Low-cost flights considered
South Korean flag carrier Korean Air said yesterday it may set up a low-cost carrier for short-distance international routes amid an expected raise in competition over short-haul travel within the region. "We will consider establishing a separate low-cost carrier, if needed for short-distance overseas services. We have already studied it and preparations are under way," Korean Air chairman Cho Yang-ho told reporters. Cho said the low-cost carrier could operate independently from Korean Air, in a move which may prompt carriers in Japan and other Asian countries to intensify competition. Korean Air is the world's third largest air cargo carrier and the 15th largest in terms of passenger numbers. The carrier posted a net profit of 472 billion won (US$467 million) last year with sales rising 16.7 percent year-on-year to 7.21 trillion won, thanks to increased demand for air travel and cargo transportation.
Consumer price index up
Hot on the heels of the Federal Reserve's tough new line on inflation came alarming news Wednesday that US consumer prices posted their biggest gain in four months in February. Surging energy prices fuelled a 0.4 percent rise in the consumer price index (CPI) last month, the US Labor Department reported. The core CPI rate, which excludes volatile food and energy costs, rose 0.3 percent. The markets had been expecting the headline figure to go up 0.3 percent and the core rate to rise by 0.2 percent. The figures came a day after the Federal Reserve's Open Market Committee (FOMC) shocked Wall Street with strong language on inflation as it raised interest rates by 25 basis points to 2.75 percent.
SCHEDULE: The delegation is due to meet with President Tsai Ing-wen this morning and witness the signing of an MOU on bilateral health cooperation in the afternoon US Secretary of Health and Human Services (HHS) Alex Azar yesterday arrived in Taipei aboard a US government plane at the head of a delegation that is the highest-level visit by a US official since Washington switched diplomatic recognition to China in 1979. Azar’s flight landed at Taipei International Airport (Songshan airport) at 4:48pm, nearly one hour earlier than scheduled, the Ministry of Foreign Affairs said. The apron where it landed is reserved for military aircraft, the Songshan Air Force Base Command said. The members of Azar’s delegation included HHS Assistant Secretary for Preparedness and Response Robert Kadlec, HHS Chief of Staff Brian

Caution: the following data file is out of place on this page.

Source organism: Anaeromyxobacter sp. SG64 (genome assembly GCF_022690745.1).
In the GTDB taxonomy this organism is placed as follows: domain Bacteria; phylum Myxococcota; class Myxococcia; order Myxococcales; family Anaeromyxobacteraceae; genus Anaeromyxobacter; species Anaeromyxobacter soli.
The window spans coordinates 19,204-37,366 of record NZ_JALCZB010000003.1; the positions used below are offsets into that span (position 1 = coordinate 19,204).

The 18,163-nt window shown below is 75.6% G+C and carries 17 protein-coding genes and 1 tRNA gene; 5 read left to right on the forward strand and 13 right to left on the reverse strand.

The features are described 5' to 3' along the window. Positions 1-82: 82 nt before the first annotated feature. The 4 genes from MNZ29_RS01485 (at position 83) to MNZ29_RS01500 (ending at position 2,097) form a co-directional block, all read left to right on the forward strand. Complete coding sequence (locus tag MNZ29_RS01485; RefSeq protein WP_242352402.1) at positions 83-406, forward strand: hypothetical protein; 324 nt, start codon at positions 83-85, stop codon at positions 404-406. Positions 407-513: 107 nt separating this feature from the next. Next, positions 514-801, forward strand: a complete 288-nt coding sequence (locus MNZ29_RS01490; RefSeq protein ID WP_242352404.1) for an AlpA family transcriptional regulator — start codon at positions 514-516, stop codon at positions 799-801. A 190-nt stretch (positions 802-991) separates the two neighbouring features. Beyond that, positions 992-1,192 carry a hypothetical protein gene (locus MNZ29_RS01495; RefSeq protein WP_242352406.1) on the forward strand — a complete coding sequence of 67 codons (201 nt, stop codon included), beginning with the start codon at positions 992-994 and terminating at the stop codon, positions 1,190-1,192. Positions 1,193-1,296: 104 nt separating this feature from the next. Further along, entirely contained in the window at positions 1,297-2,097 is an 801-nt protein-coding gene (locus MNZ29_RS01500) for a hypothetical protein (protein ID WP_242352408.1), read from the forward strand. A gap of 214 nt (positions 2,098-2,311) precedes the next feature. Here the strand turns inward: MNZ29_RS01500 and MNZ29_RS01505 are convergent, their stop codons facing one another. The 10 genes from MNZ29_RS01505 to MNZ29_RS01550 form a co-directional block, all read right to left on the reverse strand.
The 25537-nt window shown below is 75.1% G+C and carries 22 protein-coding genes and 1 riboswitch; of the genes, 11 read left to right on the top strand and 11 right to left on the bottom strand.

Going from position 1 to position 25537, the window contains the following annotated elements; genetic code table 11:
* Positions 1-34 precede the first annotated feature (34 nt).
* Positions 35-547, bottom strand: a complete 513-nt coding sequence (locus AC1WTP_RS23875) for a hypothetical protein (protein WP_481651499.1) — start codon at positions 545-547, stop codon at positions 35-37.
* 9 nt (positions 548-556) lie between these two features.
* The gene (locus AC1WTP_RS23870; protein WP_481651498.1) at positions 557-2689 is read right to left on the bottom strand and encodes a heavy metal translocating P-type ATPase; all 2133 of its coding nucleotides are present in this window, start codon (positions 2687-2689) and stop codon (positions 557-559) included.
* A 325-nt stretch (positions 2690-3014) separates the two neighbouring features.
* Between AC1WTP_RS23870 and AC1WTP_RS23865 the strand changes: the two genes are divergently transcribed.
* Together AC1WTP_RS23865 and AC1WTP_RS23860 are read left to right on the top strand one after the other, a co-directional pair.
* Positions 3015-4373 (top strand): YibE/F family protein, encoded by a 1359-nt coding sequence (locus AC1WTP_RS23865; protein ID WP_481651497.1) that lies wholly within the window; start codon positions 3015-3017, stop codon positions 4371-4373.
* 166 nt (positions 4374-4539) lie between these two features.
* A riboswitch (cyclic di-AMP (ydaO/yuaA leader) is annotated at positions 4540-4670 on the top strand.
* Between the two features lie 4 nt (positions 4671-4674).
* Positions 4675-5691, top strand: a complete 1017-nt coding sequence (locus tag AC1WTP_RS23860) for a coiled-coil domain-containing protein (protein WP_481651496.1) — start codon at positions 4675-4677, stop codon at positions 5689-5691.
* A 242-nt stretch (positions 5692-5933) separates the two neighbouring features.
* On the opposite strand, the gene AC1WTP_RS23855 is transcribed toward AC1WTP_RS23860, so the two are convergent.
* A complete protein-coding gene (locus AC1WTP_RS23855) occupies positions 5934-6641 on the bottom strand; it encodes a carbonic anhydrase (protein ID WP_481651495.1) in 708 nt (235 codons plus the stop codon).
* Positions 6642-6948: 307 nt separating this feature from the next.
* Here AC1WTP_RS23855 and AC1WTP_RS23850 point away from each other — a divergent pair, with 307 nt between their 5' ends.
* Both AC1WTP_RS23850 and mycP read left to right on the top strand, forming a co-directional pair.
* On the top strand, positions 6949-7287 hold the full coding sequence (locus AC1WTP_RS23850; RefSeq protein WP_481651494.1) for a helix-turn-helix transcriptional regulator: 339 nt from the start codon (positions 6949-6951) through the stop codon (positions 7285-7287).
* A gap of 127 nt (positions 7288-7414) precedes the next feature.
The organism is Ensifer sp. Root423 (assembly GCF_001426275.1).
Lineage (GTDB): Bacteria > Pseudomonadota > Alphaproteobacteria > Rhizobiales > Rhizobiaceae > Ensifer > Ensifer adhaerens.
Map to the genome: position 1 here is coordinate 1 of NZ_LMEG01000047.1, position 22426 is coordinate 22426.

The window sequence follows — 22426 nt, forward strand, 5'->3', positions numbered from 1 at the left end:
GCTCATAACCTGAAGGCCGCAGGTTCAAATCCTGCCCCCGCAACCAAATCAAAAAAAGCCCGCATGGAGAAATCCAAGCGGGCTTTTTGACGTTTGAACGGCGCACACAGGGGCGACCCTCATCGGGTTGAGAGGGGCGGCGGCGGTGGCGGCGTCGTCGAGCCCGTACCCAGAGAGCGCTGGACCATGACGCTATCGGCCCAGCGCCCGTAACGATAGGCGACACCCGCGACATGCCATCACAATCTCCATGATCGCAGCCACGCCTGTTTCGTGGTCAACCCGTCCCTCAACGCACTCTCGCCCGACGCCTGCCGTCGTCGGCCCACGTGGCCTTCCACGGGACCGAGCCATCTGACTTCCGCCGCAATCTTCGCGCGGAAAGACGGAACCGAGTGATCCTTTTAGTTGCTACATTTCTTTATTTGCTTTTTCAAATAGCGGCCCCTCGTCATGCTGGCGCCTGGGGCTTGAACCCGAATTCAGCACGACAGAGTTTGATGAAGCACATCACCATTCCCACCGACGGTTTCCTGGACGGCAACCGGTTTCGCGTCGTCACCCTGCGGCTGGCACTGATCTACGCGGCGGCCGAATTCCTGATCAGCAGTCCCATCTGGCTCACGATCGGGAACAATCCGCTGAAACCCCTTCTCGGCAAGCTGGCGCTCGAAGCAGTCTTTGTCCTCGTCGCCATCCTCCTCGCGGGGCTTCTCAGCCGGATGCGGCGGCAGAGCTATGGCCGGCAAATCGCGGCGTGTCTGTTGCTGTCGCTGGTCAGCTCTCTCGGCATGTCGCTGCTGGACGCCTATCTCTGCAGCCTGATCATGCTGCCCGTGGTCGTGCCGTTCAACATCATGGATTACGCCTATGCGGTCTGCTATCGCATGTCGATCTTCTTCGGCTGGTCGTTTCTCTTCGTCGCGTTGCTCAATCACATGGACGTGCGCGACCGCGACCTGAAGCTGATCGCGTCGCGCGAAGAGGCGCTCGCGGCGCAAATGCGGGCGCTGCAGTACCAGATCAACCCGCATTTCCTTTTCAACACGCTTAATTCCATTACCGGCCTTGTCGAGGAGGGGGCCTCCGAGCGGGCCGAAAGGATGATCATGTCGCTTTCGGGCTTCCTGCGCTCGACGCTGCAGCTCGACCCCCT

ALEX AZAR: The first visit by a head of the Department of Health and Human Services would strictly observe the CECC’s special regulations, the Ministry of Foreign Affairs said US Secretary of Health and Human Services (HHS) Alex Azar is to lead a delegation to Taiwan — the highest-level visit by a US Cabinet official since the two sides cut formal relations in 1979. The plan was announced yesterday morning by the US Department of Health and Human Services and confirmed by the Ministry of Foreign Affairs (MOFA). Beijing has expressed its concerns to Washington, Chinese Ministry of Foreign Affairs spokesman Wang Wenbin (汪文斌) said later yesterday. Taiwan and the US only issued statements saying that the visit would happen “in the coming days.” MOFA said that due to security concerns, it would
‘CROSS-STRAIT CONSIDERATIONS’: Groups said that the Ministry of Education’s policies excluded Chinese and students should not be blocked over political issues The Taiwan International Student Movement yesterday said it would protest today outside the Ministry of Education in Taipei against a policy that excludes some Chinese students from returning to Taiwan amid the COVID-19 pandemic. Since June 17, the ministry has allowed foreign students from 19 “low risk” and “medium-low risk” countries and regions to enter Taiwan. On July 22, it announced that it was relaxing restrictions to include students from all countries and regions who are graduating this semester and on Wednesday it further expanded entry to students enrolled in degree programs. A letter sent by the ministry on Wednesday to universities did
The military last week sent “no small number” of Marine Corps officers to the Pratas Islands (Dongsha Island, 東沙群島) following reports of a Chinese People’s Liberation Army (PLA) drill targeting the islands scheduled for this month. In an interview with Hong Kong’s Bauhinia Magazine published on Saturday last week, PLA National Defense University professor Li Daguang (李大光) confirmed that the Chinese army was planning to stage a simulated invasion of the Pratas Islands in the South China Sea this month. The islands comprise three atolls, with Pratas Island, at 1.74km2, being the largest. They lie southwest of Taiwan proper in the South